Willow Pruning in the Malott Japanese Garden

If you took advantage of the warm weather last Tuesday and decided to visit the Chicago Botanic Garden, you may have noticed something unusual, especially if you wandered over to the Elizabeth Hubert Malott Japanese Garden.

The Zigzag Bridge was closed for public safety until we could finish pruning.

The sight of horticulturists walking on water was not a hallucination.
In spite of the 60-degree weather, the lake was still frozen and we took advantage of the situation to finish some winter pruning.

The arborists, equipped with the proper safety equipment, are busy pruning the small willow branches.

 Though this willow pruning appears very intense, even harsh, it provides airflow into the tree and gives young branches more room to grow. Some of the large, more upright branches are left to provide height. From an aesthetic point of view, this pruning gives the tree significantly more texture, creating clumps that flow into thin weeping branches. As willows can become quite large, pruning also prevents the tree from becoming disproportionately so.

Benjamin Carroll stands on the ice to prune and provide direction to the arborists.

For the past four years, Benjamin Carroll, the senior horticulturist who maintains the Japanese Garden, has been working with arborists from the area to shape up his trees to give them a more traditional appearance. This style first emerged in Japan.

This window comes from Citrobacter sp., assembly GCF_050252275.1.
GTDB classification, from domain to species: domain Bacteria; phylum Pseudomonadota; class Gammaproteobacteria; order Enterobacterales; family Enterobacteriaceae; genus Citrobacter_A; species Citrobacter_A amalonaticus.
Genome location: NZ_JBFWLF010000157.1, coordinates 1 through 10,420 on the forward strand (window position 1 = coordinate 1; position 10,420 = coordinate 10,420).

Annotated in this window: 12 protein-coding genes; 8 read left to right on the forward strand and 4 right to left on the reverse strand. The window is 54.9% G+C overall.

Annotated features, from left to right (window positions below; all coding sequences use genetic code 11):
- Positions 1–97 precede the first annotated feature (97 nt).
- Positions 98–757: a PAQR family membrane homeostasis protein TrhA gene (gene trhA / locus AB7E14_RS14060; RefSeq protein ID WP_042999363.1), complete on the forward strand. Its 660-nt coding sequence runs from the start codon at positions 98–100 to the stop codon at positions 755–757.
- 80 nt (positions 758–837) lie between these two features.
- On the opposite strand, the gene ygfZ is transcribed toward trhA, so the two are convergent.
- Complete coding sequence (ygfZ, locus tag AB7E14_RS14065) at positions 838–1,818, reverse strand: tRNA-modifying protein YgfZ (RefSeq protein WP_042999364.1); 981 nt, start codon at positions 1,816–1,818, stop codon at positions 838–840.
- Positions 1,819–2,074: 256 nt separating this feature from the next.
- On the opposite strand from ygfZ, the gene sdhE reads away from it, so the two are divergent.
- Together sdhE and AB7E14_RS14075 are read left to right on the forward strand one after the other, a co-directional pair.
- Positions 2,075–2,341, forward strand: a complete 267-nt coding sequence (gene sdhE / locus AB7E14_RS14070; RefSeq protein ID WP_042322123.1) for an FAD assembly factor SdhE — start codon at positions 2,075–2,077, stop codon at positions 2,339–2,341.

Seba on the Kisokaido by Utagawa Hiroshige shows the style we are trying to emulate.

Before this style of pruning was implemented, the willows were pruned to appear mounded. For the first three years of this pruning style, many large branches were cut to drastically change the appearance of the trees. This past year we were able to focus on smaller branches.

A willow prior to pruning this year.
A willow looks different before it was pruned this year.

January is the best time for us to do this because the trees are dormant and the sheet of ice on the lake is fairly thick. Tree dormancy is very important when pruning because nutrient flow is minimal and the wounds made by winter pruning will heal quickly in the spring.

Cleanliness is very important to us, it looks good and reduces debris that could promote disease.
While the arborists cut branches with pole saws and chainsaws, I moved branches off the ice.

 The thickness of the ice is also helpful to us because it simplifies cleanup.

After the branches are moved to shore, they’re loaded onto a club car and taken to the mulch pile.

Cleanliness is very important to us because it not only keeps the Garden looking its best but it also reduces debris that could cause disease problems in the future.